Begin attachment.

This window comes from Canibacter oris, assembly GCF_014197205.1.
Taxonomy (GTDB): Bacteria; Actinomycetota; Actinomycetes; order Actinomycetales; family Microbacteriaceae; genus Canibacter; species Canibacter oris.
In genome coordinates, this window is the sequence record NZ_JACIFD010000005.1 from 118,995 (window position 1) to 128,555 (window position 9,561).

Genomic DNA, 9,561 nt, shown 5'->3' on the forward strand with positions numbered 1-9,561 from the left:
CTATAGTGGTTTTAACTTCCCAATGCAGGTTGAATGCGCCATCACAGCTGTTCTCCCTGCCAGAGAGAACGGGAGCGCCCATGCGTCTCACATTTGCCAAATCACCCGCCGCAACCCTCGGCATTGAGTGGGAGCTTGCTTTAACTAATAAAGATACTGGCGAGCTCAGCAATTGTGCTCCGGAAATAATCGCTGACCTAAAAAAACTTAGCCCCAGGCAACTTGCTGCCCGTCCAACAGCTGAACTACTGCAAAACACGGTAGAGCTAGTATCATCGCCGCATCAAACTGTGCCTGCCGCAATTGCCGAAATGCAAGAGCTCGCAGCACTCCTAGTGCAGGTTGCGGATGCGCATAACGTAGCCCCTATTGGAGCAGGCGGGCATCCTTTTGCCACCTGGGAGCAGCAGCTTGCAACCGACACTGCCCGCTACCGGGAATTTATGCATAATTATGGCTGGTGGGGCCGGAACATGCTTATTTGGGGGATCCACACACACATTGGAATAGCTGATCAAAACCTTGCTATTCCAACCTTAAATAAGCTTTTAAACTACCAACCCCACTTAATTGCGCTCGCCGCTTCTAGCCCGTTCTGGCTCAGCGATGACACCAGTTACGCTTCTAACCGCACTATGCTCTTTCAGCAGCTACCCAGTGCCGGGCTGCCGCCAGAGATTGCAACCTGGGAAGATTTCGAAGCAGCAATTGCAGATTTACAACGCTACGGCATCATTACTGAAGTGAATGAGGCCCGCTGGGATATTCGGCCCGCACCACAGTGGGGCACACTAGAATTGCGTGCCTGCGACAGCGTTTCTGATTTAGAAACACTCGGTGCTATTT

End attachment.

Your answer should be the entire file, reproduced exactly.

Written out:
This window comes from Canibacter oris, assembly GCF_014197205.1.
Taxonomy (GTDB): Bacteria; Actinomycetota; Actinomycetes; order Actinomycetales; family Microbacteriaceae; genus Canibacter; species Canibacter oris.
In genome coordinates, this window is the sequence record NZ_JACIFD010000005.1 from 118,995 (window position 1) to 128,555 (window position 9,561).

Genomic DNA, 9,561 nt, shown 5'->3' on the forward strand with positions numbered 1-9,561 from the left:
CTATAGTGGTTTTAACTTCCCAATGCAGGTTGAATGCGCCATCACAGCTGTTCTCCCTGCCAGAGAGAACGGGAGCGCCCATGCGTCTCACATTTGCCAAATCACCCGCCGCAACCCTCGGCATTGAGTGGGAGCTTGCTTTAACTAATAAAGATACTGGCGAGCTCAGCAATTGTGCTCCGGAAATAATCGCTGACCTAAAAAAACTTAGCCCCAGGCAACTTGCTGCCCGTCCAACAGCTGAACTACTGCAAAACACGGTAGAGCTAGTATCATCGCCGCATCAAACTGTGCCTGCCGCAATTGCCGAAATGCAAGAGCTCGCAGCACTCCTAGTGCAGGTTGCGGATGCGCATAACGTAGCCCCTATTGGAGCAGGCGGGCATCCTTTTGCCACCTGGGAGCAGCAGCTTGCAACCGACACTGCCCGCTACCGGGAATTTATGCATAATTATGGCTGGTGGGGCCGGAACATGCTTATTTGGGGGATCCACACACACATTGGAATAGCTGATCAAAACCTTGCTATTCCAACCTTAAATAAGCTTTTAAACTACCAACCCCACTTAATTGCGCTCGCCGCTTCTAGCCCGTTCTGGCTCAGCGATGACACCAGTTACGCTTCTAACCGCACTATGCTCTTTCAGCAGCTACCCAGTGCCGGGCTGCCGCCAGAGATTGCAACCTGGGAAGATTTCGAAGCAGCAATTGCAGATTTACAACGCTACGGCATCATTACTGAAGTGAATGAGGCCCGCTGGGATATTCGGCCCGCACCACAGTGGGGCACACTAGAATTGCGTGCCTGCGACAGCGTTTCTGATTTAGAAACACTCGGTGCTATTT